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Tuesday, 7 February 2017
Page: 119

Mr SNOWDON (Lingiari) (19:50): The decision by the ABC to cease operation of the shortwave radio services in the Northern Territory is both irresponsible and ill informed—and, I might say, just plain wrong.

Senator Malarndirri McCarthy, the member for Solomon, Mr Gosling, and I have made it unequivocally clear to the ABC management that we disagree with their decision to switch off shortwave services and that it was done without consultation. And not only was it done without consultation it was done without any appropriate alternative technology in place to replace the shortwave services that are currently relied upon by so many people across the north of Australia.

This service has provided the only reliable source of information and entertainment to remote communities, pastoral stations and their employees, rangers, truck drivers, campers, fishermen, travellers and a multitude of other people who live in the north, and yet their views have been totally disregarded by the ABC, which took this decision without any intent to consult with or to consider the views of those listeners—those most loyal listeners—to the ABC who live in these remote regions of Australia.

Anyone who drives up the Stuart Highway—just the Stuart Highway, let alone going off the Stuart Highway—will soon understand and appreciate the importance of having access to shortwave services, because the AM and FM services just do not cut it. What we have learnt is that this decision was made by the ABC—apparently around a $1.2 million or $1.3 million saving—to allow the expansion of digital services to urban areas. What does this say about what the ABC thinks of the bush?

The decision has been treated with dismay and anger across the north, and that anger has not dissipated despite the fact that these services were closed down at the end of last month. Tracey Hayes, the chief executive of the Northern Territory Cattlemen's Association, has said:

The issue that is of concern is that the ABC has failed to have a discussion with people in the bush to consult and provide any reasonable notice or explanation—

about the intended cuts to the shortwave radio service in the NT.

ABC will be providing digital radio to people in the city (who already have a magnitude of options to connect) and taking away the only option for bush people—people who don't have reliable internet access, mobile reception—

mobile satellite services—

or radio.

Louise Bilato, Executive Officer of the Northern Territory Road Transport Association, said:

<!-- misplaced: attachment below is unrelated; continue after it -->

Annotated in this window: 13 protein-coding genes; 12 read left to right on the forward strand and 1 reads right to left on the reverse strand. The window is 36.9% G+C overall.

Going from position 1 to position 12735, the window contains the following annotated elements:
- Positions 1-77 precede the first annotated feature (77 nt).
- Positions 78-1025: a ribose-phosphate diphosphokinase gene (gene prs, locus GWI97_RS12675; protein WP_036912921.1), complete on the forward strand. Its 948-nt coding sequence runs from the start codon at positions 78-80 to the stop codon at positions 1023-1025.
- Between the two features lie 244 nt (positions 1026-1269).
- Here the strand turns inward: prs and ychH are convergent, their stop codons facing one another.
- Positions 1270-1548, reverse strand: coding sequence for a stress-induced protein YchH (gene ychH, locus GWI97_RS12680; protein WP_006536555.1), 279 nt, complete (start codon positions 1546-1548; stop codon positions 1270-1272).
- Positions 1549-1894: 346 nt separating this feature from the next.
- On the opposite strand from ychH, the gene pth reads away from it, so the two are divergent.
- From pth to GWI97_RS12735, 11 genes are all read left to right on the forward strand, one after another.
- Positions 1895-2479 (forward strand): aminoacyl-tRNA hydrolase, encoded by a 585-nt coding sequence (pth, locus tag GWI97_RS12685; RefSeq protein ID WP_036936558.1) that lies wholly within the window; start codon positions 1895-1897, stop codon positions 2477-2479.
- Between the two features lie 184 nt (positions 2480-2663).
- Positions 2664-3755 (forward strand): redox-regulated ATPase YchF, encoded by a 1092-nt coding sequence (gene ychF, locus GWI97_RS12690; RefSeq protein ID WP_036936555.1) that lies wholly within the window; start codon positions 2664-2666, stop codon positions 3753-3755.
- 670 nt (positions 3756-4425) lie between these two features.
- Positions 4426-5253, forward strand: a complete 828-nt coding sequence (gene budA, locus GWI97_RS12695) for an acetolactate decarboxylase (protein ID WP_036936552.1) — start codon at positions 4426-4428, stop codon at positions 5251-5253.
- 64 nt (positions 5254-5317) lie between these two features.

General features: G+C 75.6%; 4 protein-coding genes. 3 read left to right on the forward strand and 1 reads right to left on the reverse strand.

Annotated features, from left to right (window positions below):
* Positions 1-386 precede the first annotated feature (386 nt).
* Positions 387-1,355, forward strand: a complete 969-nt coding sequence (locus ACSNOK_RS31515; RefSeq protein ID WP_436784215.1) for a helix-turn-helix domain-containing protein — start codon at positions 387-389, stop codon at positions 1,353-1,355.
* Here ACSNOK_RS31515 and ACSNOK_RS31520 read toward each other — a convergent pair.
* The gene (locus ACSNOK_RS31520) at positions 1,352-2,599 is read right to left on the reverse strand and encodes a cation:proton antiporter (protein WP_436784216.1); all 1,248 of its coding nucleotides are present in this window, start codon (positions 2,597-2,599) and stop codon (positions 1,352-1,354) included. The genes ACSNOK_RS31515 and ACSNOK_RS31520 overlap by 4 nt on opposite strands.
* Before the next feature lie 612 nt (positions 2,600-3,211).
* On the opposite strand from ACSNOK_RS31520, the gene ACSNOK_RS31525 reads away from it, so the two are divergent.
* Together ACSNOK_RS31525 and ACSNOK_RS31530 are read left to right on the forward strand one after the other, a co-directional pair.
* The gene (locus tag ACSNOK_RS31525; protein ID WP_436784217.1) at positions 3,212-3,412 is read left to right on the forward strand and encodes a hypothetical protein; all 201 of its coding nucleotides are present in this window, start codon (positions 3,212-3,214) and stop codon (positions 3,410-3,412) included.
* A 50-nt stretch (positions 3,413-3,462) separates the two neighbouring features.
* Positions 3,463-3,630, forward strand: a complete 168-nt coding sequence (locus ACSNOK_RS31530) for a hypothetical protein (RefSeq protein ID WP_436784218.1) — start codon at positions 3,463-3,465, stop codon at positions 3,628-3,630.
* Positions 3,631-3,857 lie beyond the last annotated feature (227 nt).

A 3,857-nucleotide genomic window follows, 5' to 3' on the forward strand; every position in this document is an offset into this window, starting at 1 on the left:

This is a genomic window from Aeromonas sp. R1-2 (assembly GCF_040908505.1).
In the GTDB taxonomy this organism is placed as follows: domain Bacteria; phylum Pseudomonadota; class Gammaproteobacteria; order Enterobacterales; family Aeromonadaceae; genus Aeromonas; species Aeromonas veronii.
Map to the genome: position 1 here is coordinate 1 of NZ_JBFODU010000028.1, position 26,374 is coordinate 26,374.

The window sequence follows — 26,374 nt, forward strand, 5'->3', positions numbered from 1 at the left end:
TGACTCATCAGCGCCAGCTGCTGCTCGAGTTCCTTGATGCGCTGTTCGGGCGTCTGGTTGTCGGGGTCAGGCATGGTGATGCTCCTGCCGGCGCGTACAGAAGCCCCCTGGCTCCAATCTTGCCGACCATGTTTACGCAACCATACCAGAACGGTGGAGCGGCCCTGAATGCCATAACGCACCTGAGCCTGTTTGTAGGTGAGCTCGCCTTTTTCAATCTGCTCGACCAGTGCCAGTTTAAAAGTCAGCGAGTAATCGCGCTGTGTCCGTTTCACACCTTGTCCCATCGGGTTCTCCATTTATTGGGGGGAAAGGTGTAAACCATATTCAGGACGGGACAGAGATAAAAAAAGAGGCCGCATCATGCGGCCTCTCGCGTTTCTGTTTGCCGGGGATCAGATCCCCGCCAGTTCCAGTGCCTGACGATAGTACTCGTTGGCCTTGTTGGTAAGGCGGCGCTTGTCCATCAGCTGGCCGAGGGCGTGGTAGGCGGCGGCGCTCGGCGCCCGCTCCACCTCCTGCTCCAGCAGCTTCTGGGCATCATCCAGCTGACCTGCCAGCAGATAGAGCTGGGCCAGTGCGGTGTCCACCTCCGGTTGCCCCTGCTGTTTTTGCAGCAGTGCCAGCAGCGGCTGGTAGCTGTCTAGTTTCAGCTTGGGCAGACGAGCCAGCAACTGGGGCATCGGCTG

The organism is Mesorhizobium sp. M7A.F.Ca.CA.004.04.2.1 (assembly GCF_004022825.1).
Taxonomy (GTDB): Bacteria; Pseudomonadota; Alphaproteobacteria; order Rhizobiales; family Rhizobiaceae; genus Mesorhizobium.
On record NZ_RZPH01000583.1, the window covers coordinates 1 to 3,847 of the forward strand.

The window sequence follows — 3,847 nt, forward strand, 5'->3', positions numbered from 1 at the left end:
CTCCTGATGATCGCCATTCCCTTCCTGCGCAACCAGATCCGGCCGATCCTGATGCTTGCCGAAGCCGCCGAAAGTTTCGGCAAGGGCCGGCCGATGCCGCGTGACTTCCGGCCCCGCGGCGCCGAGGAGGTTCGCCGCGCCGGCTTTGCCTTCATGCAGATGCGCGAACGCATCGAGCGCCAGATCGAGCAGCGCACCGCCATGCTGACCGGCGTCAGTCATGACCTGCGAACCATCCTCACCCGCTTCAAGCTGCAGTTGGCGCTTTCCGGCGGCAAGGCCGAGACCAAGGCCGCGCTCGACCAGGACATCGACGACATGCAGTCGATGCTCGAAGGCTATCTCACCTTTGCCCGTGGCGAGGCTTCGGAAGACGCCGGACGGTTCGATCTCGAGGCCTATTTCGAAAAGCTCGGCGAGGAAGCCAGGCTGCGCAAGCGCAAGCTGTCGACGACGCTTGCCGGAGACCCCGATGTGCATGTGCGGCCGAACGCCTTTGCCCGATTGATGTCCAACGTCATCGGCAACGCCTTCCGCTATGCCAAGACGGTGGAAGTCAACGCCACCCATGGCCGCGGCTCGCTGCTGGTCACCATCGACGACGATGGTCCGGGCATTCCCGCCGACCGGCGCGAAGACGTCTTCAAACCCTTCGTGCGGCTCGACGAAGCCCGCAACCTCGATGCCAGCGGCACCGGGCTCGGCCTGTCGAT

Is this yet another example of double standards with those who live and work in remote Australia simply being expected to put up and shut up? The ABC should be proud to deliver services to the bush where they’ve probably got a greater listenership audience per capita than they do in the city.

Hear, hear to that!

This issue now belongs squarely in the lap of the government. The Minister for Communications, Senator Fifield, has been all but absent in the discussion, yet in response to a letter from the honourable member for Whitlam, Stephen Jones MP, he said, 'This decision is in no way related to government funding, which was confirmed for the last three years in the last budget.' So there we have it: Pontius Pilate wiping his hands. He goes on: 'While the ABC has since confirmed its decision, the government is confident the public broadcaster has learned some valuable lessons about community consultation and engagement in regional and remote areas.'

In this new post-truth world, where the fake news of the ABC relating to this issue is abundantly clear to all who care to have a look, this decision could be quickly dealt with by the government making available the $1.2 million or $1.3 million that is required to reinstate this service. This service should be reinstated so that the ABC can undertake a process of consultation to properly understand the impact of the decision on remote areas of the Northern Territory and elsewhere in Australia—which they clearly do not understand—and to make sure there is an appropriate available technology to take its place, which currently there is not.

Why should people who live in remote Australia suffer because of the idiocy of the ABC management and the ignorance of the Australian government? Clearly, it is not up to us to direct the ABC board, but it is up to us to say to the government, 'You have in your hands the capacity to change this decision by giving the ABC the money that is required to restart shortwave transmitter services across the North of Australia.' The Prime Minister has been written to by the Hon. Bill Shorten and there has been no response. I say to the Prime Minister: show people in remote Australia what you really think of them and do something positive for once, instead of sitting on your hands.